JFP 4/4: "No Contact" Is Keystone of Iran policy; Lieberman: Iran war would be "nightmare"
Just Foreign Policy News, April 4, 2012
"No Contact" Is Keystone of Iran policy; Lieberman: Iran war would be "nightmare"
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"No Contact" Is the Keystone XL of Iran Policy
Ending the "no contact" policy -- like the Keystone XL permit -- is totally under the control of the administration. Barack Obama and Hillary Clinton can reverse this anti-diplomacy policy right now. They don't need a hechsher from Joe Lieberman or Lindsay Graham.
The Pledge of Resistance Could Change the Game Against a War With Iran
If people were convinced that there were a 90% chance of war in the next three months, many people would be in the streets. By inaction on the threat of war with Iran, people are effectively saying: 'so we're on a slow path? Give me a call when we're on a fast path. I have other demands on my time.' The problem with this is that by the time we are on a fast path to war, our political leverage to stop the war will be very small - much smaller than it is today.
Daniel Levy: Crisis in Zion Square: Can Peter Beinart Shake Up American Zionism?
Levy responds to Peter Beinart's call in the NYT for boycott of the Israeli settlement enterprise in the West Bank - and the resulting controversy.
Public Citizen Condemns WTO Attack on U.S. Efforts to Reduce Teen Smoking
The World Trade Organization's final ruling against U.S. efforts to reduce teen smoking shows that our current trade regime is incompatible with basic public health regulation, Public Citizen said.
Ali Alaswad: Bahrain's government must stop killing its people, and listen to them
Former member of Bahrain's parliament reiterates opposition's call for a democratically elected government, decries international failure to respond, reaffirms Wefaq's commitment to peaceful protest.
Jay Rockefeller Calls For Expedited Afghanistan Withdrawal
Sen. Jay Rockefeller (D-W.Va.) sent a letter to President Obama urging him to accelerate withdrawal from Afghanistan, arguing that recent steps to pull troops back from combat in 2013 do not go far enough. "I am encouraged by your recent comments regarding the transition of U.S. forces to a support role by the end of 2013 ... but I request that you continue to look at every possibly avenue for safely and responsibly bringing our troops home even more expeditiously," Rockefeller wrote.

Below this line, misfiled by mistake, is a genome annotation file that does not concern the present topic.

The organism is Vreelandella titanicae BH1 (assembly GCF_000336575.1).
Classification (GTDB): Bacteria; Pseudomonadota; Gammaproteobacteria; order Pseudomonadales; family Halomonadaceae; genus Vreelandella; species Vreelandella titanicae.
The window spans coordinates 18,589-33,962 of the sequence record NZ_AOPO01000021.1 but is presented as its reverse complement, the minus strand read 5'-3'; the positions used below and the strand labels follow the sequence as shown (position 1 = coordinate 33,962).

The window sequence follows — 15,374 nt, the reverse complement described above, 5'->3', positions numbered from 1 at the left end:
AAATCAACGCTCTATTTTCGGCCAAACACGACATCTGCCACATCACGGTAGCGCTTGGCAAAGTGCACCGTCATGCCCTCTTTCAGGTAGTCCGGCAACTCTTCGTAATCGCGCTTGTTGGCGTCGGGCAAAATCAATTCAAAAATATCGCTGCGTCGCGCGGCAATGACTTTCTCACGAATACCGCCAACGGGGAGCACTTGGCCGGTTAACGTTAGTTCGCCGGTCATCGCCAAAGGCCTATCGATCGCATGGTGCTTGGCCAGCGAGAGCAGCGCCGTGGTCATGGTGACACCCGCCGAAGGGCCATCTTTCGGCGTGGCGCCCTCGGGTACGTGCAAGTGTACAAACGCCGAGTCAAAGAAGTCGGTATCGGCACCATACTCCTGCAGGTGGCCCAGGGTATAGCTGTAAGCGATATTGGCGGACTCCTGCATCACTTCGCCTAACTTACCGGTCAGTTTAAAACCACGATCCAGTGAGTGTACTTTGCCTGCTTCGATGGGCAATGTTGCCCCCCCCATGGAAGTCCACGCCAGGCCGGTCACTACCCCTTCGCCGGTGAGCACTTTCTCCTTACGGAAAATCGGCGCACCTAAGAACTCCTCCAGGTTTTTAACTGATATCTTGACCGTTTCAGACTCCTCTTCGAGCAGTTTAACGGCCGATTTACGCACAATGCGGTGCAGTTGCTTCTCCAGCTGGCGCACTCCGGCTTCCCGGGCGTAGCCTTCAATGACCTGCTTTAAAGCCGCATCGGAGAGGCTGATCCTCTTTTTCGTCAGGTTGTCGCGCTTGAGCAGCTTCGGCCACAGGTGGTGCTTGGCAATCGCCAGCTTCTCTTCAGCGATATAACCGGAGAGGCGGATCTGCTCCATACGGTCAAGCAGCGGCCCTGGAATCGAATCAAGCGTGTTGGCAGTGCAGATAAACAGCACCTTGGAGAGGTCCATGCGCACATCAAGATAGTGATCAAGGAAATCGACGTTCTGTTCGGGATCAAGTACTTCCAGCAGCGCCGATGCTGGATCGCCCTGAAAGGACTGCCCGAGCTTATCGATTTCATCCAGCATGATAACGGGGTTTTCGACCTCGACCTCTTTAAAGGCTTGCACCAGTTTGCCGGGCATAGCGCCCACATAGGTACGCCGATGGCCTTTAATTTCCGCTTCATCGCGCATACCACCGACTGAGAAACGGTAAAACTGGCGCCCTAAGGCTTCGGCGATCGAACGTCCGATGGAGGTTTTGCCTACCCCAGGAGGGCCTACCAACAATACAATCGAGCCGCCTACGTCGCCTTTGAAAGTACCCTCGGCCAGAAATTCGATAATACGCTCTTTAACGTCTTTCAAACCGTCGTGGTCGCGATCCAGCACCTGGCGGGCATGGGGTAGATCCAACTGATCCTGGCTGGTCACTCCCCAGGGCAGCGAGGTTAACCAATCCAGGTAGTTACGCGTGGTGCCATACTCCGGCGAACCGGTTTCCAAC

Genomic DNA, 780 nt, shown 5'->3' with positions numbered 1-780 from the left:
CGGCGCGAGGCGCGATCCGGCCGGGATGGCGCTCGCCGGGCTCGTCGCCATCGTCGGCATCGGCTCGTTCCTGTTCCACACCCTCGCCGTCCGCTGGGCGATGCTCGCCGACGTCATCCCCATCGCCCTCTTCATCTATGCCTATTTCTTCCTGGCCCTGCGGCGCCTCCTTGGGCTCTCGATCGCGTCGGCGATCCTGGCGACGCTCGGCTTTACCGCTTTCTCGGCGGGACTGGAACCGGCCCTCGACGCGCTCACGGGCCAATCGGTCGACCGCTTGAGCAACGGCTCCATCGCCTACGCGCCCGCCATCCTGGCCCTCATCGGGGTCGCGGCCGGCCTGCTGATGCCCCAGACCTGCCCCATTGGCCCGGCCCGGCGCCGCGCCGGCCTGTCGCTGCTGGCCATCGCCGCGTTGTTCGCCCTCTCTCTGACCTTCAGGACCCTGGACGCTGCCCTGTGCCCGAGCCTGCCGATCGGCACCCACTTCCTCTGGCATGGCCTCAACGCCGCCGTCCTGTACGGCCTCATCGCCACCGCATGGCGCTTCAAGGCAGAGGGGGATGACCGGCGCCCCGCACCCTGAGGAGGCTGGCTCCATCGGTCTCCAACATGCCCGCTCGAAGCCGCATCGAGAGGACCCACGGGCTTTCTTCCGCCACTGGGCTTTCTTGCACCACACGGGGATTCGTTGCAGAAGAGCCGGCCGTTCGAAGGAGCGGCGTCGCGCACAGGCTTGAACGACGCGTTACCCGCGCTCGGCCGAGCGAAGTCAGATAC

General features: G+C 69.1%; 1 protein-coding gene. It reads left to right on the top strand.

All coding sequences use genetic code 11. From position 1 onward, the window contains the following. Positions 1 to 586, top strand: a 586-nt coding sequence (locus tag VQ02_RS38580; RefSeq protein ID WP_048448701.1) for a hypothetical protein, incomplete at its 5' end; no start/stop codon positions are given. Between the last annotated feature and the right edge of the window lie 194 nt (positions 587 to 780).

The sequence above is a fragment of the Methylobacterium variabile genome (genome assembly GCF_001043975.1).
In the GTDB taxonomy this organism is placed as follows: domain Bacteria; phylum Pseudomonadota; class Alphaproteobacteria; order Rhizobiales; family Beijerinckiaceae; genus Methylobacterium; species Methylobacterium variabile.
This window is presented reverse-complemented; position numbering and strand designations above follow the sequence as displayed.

Drone Summit: Killing and Spying by Remote Control
April 28-29, 2012 - Washington, DC
The peace group CODEPINK and the legal advocacy organizations Reprieve and the Center for Constitutional Rights are hosting the first international drone summit.
1) Sixty-two percent of Jewish American voters would like to see U.S. President Barack Obama reelected in November, and only 4% define Israel as the most important issue influencing their vote, Haaretz reports. The results emerged as part of a survey conducted by the Public Religion Research Institute. Of the Jews who voted for Obama in 2008, 86% would like to see him reelected, while 7% said they would prefer to see a Republican candidate win.
When asked which qualities are most important to their Jewish identity, 46% mentioned a commitment to social equality, 20% spoke of their support for Israel, and 17% cited religious observance. Fifty-three percent of Jewish Americans said they would support the establishment of a Palestinian state. Sixty-three percent think that, in general, diplomacy is the best way to ensure peace, versus 24% who prefer military action. But when it comes to Iran, 59% of Jewish Americans think the U.S. should take military action to stop Iran's nuclear program should sanctions fail, while 37% oppose it.
2) Israel's foreign minister Avigdor Lieberman has declared that a war with Iran would "be a nightmare," drawing in countries from around the region and leaving "no one...unscathed," the Huffington Post reports. Lieberman's statements about military action in Iran contrast starkly with those made by Prime Minister Benjamin Netanyahu and Defense Minister Ehud Barak, HuffPo notes.